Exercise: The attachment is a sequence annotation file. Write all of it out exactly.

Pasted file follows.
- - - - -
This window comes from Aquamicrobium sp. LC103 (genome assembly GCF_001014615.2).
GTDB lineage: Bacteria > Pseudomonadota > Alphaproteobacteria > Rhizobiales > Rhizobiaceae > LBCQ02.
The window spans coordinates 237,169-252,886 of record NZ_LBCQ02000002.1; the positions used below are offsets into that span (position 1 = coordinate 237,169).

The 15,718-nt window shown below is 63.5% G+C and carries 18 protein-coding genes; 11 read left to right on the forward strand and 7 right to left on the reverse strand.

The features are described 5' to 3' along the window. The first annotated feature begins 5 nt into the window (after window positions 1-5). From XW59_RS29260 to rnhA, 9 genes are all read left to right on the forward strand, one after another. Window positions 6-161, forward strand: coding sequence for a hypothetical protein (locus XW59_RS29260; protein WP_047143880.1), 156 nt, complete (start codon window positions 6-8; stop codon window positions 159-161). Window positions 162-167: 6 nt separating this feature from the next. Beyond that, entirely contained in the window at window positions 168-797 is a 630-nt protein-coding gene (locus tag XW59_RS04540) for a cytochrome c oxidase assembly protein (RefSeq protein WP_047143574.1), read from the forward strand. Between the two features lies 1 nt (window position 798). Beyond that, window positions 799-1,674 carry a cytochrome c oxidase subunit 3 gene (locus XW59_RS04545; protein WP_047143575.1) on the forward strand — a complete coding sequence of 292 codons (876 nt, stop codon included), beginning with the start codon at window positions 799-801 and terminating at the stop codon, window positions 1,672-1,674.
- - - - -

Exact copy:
This window comes from Aquamicrobium sp. LC103 (genome assembly GCF_001014615.2).
GTDB lineage: Bacteria > Pseudomonadota > Alphaproteobacteria > Rhizobiales > Rhizobiaceae > LBCQ02.
The window spans coordinates 237,169-252,886 of record NZ_LBCQ02000002.1; the positions used below are offsets into that span (position 1 = coordinate 237,169).

The 15,718-nt window shown below is 63.5% G+C and carries 18 protein-coding genes; 11 read left to right on the forward strand and 7 right to left on the reverse strand.

The features are described 5' to 3' along the window. The first annotated feature begins 5 nt into the window (after window positions 1-5). From XW59_RS29260 to rnhA, 9 genes are all read left to right on the forward strand, one after another. Window positions 6-161, forward strand: coding sequence for a hypothetical protein (locus XW59_RS29260; protein WP_047143880.1), 156 nt, complete (start codon window positions 6-8; stop codon window positions 159-161). Window positions 162-167: 6 nt separating this feature from the next. Beyond that, entirely contained in the window at window positions 168-797 is a 630-nt protein-coding gene (locus tag XW59_RS04540) for a cytochrome c oxidase assembly protein (RefSeq protein WP_047143574.1), read from the forward strand. Between the two features lies 1 nt (window position 798). Beyond that, window positions 799-1,674 carry a cytochrome c oxidase subunit 3 gene (locus XW59_RS04545; protein WP_047143575.1) on the forward strand — a complete coding sequence of 292 codons (876 nt, stop codon included), beginning with the start codon at window positions 799-801 and terminating at the stop codon, window positions 1,672-1,674.